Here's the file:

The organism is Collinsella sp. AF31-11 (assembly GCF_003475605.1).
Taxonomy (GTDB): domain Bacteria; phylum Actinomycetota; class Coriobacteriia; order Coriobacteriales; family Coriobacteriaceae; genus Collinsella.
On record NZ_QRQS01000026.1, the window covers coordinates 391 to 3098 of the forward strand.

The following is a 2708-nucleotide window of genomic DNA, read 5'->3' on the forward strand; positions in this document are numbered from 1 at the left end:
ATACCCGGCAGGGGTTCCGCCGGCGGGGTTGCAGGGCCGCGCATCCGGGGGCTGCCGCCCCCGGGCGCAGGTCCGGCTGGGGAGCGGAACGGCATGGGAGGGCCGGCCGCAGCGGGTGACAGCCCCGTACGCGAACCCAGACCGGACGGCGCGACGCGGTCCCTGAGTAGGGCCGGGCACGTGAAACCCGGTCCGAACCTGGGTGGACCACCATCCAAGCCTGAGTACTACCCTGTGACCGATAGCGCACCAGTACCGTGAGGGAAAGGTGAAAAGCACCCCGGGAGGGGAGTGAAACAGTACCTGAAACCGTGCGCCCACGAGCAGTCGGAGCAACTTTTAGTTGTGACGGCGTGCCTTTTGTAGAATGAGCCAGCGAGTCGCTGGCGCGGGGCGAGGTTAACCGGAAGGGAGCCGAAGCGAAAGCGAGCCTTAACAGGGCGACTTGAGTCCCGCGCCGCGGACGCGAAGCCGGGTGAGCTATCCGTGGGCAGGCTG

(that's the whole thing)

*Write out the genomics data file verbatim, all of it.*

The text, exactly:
The organism is Collinsella sp. AF31-11 (assembly GCF_003475605.1).
Taxonomy (GTDB): domain Bacteria; phylum Actinomycetota; class Coriobacteriia; order Coriobacteriales; family Coriobacteriaceae; genus Collinsella.
On record NZ_QRQS01000026.1, the window covers coordinates 391 to 3098 of the forward strand.

The following is a 2708-nucleotide window of genomic DNA, read 5'->3' on the forward strand; positions in this document are numbered from 1 at the left end:
ATACCCGGCAGGGGTTCCGCCGGCGGGGTTGCAGGGCCGCGCATCCGGGGGCTGCCGCCCCCGGGCGCAGGTCCGGCTGGGGAGCGGAACGGCATGGGAGGGCCGGCCGCAGCGGGTGACAGCCCCGTACGCGAACCCAGACCGGACGGCGCGACGCGGTCCCTGAGTAGGGCCGGGCACGTGAAACCCGGTCCGAACCTGGGTGGACCACCATCCAAGCCTGAGTACTACCCTGTGACCGATAGCGCACCAGTACCGTGAGGGAAAGGTGAAAAGCACCCCGGGAGGGGAGTGAAACAGTACCTGAAACCGTGCGCCCACGAGCAGTCGGAGCAACTTTTAGTTGTGACGGCGTGCCTTTTGTAGAATGAGCCAGCGAGTCGCTGGCGCGGGGCGAGGTTAACCGGAAGGGAGCCGAAGCGAAAGCGAGCCTTAACAGGGCGACTTGAGTCCCGCGCCGCGGACGCGAAGCCGGGTGAGCTATCCGTGGGCAGGCTG